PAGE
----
Caching Cookie headers

“I can’t cache this piece of content because it has a Cookie header” any web developer/sysadmin following the so called “caching best practices”.

Well, turns out nowadays pretty much every piece of content has at least a cookie header and so does every single user. Does it mean it’s not possible to cache anything?
Absolutely NOT. We can cache anything we want to, we only need to pay some extra attention to it as we don’t want to deliver content to the wrong users.

We have two types of cookie headers:

  • cookie for tracking: those headers are used to track the user journey on a website or when browsing The Internet. These headers most of the time don’t bring private users information because they are mostly used to come up with personalized content, based on the browsed pages, for each specific consumer.
  • cookie bringing private users information: those cookies, instead, contain a lot of private information nobody wants to leak. I.e. they can be associated to credit cards credentials(you don’t want to leak those).

The good news it that with Varnish, using VCL, you can cache both of them. By logic, you will understand it is worth having an extra check for the second case.

Here’s the VCL

Caching tracking cookies with Varnish

sub vcl_recv {
    set req.http.Cookie-Backup = req.http.Cookie;
    unset req.http.Cookie;

  sub vcl_hash {
    if (req.http.Cookie-Backup) {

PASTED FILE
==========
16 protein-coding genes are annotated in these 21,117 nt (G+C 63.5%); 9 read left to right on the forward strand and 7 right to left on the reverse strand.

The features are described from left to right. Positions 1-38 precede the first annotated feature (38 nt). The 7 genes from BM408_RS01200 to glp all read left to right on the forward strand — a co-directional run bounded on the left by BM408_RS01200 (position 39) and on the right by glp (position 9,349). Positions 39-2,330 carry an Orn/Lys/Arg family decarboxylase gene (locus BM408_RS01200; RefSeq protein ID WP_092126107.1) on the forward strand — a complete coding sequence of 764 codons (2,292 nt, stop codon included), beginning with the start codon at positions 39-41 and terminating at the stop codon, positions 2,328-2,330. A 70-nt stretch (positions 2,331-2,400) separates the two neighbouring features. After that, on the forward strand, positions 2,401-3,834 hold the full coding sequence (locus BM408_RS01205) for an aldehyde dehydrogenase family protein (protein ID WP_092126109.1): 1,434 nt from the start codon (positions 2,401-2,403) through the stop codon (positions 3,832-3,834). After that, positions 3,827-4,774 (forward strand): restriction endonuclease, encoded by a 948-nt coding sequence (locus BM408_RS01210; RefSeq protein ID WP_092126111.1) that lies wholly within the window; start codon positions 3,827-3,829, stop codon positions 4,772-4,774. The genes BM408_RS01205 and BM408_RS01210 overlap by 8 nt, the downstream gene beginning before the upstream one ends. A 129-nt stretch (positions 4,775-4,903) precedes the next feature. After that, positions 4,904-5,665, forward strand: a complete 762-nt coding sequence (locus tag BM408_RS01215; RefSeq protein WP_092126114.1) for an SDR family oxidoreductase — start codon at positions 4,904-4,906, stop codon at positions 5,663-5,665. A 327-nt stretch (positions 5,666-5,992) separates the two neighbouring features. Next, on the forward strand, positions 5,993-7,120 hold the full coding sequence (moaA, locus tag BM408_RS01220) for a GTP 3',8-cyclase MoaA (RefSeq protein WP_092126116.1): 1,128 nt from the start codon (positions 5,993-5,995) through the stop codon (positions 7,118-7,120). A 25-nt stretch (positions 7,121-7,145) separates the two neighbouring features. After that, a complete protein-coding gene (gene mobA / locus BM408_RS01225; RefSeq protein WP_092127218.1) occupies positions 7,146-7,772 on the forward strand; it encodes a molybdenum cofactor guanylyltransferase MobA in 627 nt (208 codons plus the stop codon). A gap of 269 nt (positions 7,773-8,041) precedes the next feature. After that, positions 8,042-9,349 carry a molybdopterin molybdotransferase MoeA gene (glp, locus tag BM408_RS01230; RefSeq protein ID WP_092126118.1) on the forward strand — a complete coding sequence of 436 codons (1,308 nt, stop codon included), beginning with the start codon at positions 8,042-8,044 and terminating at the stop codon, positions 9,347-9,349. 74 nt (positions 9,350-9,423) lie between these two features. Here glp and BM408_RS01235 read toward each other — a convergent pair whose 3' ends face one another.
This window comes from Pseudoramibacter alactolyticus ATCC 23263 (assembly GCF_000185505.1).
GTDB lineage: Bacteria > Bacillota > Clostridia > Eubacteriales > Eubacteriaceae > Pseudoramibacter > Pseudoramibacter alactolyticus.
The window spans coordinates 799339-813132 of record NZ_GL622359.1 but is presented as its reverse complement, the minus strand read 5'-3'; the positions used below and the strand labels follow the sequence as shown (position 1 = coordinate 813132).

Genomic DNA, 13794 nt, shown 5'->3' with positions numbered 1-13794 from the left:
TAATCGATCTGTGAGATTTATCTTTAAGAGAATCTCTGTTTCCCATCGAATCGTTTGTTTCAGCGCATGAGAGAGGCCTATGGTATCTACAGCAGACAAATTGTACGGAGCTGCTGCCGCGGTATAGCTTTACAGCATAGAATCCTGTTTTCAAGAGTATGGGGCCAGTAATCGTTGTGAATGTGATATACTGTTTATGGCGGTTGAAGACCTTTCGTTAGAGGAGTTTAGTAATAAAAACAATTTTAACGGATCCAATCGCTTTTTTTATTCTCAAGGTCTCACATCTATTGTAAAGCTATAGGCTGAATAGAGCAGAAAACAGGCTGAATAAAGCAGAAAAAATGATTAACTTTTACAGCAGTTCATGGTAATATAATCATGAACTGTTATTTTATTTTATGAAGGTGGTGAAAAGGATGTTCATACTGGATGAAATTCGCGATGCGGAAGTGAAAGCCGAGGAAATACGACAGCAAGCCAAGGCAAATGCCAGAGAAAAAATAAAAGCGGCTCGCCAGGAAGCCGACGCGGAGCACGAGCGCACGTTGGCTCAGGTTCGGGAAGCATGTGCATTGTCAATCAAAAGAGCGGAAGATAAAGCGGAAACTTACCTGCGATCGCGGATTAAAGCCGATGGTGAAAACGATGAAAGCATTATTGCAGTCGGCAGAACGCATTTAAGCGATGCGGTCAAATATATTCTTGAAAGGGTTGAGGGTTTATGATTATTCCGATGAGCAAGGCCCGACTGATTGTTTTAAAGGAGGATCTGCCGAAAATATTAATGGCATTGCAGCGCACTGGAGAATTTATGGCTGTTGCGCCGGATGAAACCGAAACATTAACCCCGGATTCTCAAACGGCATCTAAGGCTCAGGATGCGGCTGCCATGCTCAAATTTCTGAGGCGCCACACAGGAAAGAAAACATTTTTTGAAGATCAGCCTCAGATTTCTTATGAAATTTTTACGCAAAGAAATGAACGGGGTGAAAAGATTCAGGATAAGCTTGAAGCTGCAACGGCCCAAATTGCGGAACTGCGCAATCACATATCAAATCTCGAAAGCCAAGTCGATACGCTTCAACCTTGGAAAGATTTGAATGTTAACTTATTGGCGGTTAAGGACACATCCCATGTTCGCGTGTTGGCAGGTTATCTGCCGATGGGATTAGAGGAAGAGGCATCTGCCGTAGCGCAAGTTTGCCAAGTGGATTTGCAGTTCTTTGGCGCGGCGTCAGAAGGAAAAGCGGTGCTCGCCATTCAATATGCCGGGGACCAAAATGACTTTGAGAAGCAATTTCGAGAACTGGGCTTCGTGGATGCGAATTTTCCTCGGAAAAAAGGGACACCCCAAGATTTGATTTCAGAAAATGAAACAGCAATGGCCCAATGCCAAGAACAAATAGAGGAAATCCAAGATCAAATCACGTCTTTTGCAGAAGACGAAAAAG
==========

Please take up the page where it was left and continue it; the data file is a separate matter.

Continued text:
# restore the cookies before the lookup if any
      set req.http.Cookie = req.http.Cookie-Backup;
      unset req.http.Cookie-Backup;


By default Varnish won’t cache content if a Cookie or a Set-Cookie header is present, that’s because it’s better “being safe than sorry” and Varnish won’t take responsibilities for caching with present cookies, but you can still instruct it to do so.

In vcl_recv when Varnish receives the request, we save the original Cookie header is a new Cookie-Backup header and unset the original headers. This allows Varnish to create an hash key or to lookup for an already existing object in cache, without unsetting the Cookie header the cache would be bypassed by default and no content cached, hence the little trick.
Once we are sure Varnish will either create a fresh hash key for a new object or lookup the cache for an already cached piece of content, we can set again the Cookie header and add it to the hashing scheme(in vcl_hash).

Caching a private cookie with Varnish

sub vcl_hash {
     if (req.http.Cookie && req.url ~ ”/user-cart”) { 
       # add Cookie in hash 

This second examples follow the same logic as the previous one adding the Cookie header to the scheme when creating a hash key for a new object to be inserted in cache or when using it to lookup an object already in cache.

The main difference here is that we want to run an extra check, making sure the requested URL is related to the user-cart of an e-commerce website which is where the payment happens and where you want to make sure not to be messy.

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